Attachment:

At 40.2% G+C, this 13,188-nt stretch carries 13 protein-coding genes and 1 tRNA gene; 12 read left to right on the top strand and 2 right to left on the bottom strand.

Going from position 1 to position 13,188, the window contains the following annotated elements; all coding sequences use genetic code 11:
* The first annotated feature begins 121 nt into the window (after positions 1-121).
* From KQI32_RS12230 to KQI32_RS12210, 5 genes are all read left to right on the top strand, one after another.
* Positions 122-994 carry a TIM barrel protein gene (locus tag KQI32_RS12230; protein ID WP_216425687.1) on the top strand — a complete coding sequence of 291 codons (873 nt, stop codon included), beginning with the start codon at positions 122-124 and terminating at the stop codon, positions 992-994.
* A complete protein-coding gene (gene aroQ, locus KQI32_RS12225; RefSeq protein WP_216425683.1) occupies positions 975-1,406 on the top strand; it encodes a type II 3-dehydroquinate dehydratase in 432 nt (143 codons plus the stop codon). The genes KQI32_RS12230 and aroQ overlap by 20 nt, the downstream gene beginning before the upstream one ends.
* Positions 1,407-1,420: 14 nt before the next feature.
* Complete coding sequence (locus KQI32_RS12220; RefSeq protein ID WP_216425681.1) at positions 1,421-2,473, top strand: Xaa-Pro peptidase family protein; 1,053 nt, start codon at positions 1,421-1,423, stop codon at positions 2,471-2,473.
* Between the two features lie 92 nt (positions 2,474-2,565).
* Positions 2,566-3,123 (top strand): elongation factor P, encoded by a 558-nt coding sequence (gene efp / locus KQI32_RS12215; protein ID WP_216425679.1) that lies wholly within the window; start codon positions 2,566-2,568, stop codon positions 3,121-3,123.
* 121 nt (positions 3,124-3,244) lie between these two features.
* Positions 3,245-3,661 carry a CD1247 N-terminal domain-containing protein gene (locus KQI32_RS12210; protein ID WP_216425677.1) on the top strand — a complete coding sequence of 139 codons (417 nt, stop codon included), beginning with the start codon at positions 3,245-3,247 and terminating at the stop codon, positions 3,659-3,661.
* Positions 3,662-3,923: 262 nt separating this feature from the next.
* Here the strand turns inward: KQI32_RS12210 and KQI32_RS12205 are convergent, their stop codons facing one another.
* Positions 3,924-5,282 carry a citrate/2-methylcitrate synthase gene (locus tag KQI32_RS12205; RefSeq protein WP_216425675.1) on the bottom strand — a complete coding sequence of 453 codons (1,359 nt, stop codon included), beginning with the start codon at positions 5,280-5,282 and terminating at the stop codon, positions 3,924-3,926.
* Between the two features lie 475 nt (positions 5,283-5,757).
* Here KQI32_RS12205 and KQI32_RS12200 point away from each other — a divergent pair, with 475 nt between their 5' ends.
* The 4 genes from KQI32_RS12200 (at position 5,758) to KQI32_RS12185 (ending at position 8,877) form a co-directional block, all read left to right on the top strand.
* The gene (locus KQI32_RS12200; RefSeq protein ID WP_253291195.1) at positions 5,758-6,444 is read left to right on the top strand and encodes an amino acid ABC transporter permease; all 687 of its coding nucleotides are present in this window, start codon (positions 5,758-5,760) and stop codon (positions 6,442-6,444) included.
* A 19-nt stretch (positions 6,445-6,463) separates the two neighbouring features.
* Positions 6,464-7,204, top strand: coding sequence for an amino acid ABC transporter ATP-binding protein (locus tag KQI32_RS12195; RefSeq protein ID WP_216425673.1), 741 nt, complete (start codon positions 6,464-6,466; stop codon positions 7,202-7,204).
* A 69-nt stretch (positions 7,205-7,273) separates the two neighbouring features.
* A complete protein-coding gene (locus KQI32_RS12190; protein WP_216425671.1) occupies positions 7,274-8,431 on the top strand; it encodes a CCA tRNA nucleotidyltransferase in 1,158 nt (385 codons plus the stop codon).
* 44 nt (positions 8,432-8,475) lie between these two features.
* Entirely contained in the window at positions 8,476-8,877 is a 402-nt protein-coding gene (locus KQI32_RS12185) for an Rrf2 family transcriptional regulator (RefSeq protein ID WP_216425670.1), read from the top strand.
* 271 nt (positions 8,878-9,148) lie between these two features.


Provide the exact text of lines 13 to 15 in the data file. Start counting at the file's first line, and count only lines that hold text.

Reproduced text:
* Positions 3,662-3,923: 262 nt separating this feature from the next.
* Here the strand turns inward: KQI32_RS12210 and KQI32_RS12205 are convergent, their stop codons facing one another.
* Positions 3,924-5,282 carry a citrate/2-methylcitrate synthase gene (locus tag KQI32_RS12205; RefSeq protein WP_216425675.1) on the bottom strand — a complete coding sequence of 453 codons (1,359 nt, stop codon included), beginning with the start codon at positions 5,280-5,282 and terminating at the stop codon, positions 3,924-3,926.